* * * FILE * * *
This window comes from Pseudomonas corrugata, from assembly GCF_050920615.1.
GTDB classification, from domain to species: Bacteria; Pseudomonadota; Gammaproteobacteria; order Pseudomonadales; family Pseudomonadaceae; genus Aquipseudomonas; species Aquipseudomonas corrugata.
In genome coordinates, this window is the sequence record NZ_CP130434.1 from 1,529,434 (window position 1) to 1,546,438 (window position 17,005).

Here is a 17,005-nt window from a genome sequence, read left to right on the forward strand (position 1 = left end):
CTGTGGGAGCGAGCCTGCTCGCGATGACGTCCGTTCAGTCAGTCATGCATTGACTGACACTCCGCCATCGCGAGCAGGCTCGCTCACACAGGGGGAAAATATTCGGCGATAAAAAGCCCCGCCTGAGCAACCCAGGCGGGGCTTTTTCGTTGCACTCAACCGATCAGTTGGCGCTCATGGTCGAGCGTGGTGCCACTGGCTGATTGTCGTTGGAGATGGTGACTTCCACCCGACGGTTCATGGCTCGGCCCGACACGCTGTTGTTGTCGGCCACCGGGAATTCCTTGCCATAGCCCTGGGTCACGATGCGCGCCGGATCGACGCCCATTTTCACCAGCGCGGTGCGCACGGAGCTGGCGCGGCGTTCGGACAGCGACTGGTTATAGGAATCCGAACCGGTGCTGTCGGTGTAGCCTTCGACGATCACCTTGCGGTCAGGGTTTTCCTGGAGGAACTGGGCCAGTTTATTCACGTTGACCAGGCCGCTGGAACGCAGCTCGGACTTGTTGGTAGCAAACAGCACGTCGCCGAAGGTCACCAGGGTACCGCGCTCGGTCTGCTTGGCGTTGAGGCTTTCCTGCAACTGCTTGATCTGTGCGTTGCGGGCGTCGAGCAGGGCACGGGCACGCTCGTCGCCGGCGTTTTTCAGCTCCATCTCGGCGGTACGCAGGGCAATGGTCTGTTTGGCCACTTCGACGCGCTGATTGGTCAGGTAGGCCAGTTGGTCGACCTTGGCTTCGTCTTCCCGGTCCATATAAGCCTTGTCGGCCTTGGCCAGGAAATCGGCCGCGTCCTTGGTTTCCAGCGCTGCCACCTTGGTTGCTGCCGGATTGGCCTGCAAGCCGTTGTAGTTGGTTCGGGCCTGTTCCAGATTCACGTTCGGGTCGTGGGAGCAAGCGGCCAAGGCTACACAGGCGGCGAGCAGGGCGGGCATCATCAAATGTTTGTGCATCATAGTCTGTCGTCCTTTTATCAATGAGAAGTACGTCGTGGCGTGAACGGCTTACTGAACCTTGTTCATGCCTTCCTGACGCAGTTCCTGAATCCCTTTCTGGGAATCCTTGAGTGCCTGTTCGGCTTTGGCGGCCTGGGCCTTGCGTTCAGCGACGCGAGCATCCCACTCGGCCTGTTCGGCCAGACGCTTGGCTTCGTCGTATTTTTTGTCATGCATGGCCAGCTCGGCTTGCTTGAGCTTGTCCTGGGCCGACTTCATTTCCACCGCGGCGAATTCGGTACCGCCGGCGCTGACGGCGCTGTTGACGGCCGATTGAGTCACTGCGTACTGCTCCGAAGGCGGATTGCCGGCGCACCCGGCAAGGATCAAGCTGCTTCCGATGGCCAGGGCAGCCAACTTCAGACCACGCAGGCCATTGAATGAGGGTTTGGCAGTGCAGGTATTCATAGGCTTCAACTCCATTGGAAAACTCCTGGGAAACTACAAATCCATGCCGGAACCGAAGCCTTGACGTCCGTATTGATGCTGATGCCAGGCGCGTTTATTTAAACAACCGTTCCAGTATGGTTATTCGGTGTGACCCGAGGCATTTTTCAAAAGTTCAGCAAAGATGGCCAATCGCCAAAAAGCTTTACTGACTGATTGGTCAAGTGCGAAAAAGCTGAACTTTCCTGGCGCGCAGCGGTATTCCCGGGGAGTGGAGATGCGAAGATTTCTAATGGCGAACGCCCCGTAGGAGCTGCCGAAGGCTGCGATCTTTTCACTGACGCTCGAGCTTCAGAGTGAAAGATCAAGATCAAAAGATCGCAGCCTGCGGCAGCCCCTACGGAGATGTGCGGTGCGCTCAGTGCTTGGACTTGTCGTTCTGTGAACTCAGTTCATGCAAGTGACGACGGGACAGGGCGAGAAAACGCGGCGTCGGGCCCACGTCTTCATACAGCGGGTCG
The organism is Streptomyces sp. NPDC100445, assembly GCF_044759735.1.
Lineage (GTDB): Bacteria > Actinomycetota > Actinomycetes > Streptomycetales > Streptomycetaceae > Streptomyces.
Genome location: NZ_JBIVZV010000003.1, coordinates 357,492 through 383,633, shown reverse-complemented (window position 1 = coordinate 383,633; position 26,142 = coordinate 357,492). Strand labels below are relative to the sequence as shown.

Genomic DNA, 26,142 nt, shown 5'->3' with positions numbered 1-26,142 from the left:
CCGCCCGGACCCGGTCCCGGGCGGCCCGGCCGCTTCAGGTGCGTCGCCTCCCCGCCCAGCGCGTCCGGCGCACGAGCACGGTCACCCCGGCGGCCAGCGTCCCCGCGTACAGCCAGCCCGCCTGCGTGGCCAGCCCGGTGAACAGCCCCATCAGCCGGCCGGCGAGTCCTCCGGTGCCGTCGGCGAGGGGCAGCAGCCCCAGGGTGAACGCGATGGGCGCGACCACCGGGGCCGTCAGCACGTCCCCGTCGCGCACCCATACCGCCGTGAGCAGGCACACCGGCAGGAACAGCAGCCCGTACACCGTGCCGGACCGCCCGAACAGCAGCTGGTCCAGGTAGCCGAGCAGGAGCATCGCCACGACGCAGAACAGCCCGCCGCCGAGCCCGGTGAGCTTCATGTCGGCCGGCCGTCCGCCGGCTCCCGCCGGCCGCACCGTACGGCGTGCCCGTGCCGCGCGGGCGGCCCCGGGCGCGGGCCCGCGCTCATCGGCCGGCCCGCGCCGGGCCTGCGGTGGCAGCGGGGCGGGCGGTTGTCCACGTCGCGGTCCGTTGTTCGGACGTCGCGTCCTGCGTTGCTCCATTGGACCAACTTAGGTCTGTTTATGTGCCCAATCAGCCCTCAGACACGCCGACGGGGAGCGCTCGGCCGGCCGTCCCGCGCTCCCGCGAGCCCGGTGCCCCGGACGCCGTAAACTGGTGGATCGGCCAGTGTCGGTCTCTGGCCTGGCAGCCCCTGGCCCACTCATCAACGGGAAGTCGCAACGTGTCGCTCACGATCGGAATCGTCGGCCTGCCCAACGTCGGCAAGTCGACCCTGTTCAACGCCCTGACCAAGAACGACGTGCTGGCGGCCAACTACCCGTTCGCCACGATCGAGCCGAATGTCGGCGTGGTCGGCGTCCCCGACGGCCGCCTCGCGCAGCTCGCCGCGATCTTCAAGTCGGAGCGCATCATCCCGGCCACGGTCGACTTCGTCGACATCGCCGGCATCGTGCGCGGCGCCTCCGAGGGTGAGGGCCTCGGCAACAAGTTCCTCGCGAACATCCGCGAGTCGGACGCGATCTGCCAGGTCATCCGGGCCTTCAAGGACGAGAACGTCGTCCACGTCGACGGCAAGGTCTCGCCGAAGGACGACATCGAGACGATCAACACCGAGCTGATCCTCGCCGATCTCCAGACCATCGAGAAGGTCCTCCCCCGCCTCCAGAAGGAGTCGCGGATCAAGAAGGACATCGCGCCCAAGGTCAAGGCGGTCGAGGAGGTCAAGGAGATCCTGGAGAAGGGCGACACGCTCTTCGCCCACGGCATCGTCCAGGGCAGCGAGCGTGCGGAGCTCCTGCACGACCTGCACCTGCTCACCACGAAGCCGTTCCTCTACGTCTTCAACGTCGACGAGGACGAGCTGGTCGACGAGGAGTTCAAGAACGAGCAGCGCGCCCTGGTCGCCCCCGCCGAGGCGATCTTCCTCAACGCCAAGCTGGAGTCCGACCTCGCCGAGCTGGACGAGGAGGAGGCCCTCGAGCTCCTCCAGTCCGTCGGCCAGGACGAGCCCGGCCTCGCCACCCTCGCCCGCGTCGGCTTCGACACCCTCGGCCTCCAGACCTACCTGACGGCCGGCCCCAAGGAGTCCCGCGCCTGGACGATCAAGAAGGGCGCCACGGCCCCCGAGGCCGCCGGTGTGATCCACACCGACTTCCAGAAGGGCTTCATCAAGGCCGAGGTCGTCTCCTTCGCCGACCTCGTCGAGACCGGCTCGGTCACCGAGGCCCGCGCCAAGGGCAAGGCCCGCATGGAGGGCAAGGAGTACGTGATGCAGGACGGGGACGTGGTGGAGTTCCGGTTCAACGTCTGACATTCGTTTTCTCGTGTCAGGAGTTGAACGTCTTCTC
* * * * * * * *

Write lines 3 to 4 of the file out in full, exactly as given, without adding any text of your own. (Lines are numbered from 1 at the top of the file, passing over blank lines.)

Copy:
In genome coordinates, this window is the sequence record NZ_CP130434.1 from 1,529,434 (window position 1) to 1,546,438 (window position 17,005).

Here is a 17,005-nt window from a genome sequence, read left to right on the forward strand (position 1 = left end):